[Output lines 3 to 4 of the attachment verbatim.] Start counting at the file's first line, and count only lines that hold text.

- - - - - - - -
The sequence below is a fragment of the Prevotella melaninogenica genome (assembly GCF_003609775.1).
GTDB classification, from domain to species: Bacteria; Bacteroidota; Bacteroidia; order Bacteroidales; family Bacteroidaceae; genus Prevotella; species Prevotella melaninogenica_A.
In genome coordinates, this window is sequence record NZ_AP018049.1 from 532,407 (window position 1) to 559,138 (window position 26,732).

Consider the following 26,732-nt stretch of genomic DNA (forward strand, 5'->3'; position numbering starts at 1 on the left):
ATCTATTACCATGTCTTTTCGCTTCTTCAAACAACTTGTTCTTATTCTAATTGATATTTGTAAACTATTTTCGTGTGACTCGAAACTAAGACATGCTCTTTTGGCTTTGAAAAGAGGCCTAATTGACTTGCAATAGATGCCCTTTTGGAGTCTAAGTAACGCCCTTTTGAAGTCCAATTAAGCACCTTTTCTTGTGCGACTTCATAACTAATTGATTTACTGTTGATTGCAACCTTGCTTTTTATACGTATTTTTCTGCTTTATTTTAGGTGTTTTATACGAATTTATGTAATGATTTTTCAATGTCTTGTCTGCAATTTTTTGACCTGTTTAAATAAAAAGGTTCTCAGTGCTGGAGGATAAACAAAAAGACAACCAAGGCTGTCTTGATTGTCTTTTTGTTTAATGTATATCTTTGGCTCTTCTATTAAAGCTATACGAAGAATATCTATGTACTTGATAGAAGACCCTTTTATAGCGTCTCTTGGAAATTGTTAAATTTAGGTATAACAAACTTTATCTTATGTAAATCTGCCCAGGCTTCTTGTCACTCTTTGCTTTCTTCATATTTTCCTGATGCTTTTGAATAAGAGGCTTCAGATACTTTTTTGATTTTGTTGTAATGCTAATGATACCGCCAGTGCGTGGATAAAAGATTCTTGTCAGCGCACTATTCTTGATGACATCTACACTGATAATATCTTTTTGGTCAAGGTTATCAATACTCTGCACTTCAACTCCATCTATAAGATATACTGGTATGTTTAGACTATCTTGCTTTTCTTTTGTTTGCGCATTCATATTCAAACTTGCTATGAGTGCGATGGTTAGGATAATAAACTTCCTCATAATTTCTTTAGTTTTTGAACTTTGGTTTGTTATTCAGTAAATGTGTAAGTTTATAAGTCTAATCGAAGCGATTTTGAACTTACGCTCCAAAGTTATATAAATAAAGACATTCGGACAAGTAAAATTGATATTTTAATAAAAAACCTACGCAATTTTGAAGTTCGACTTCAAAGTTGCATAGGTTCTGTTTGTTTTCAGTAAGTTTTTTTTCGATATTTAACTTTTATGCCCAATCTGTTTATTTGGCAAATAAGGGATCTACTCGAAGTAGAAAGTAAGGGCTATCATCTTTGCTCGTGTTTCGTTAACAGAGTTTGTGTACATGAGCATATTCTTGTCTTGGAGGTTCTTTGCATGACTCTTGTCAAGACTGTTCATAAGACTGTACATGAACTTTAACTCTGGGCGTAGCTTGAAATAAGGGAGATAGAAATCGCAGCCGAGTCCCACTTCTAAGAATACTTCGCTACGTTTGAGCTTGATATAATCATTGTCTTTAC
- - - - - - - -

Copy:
In genome coordinates, this window is sequence record NZ_AP018049.1 from 532,407 (window position 1) to 559,138 (window position 26,732).

Consider the following 26,732-nt stretch of genomic DNA (forward strand, 5'->3'; position numbering starts at 1 on the left):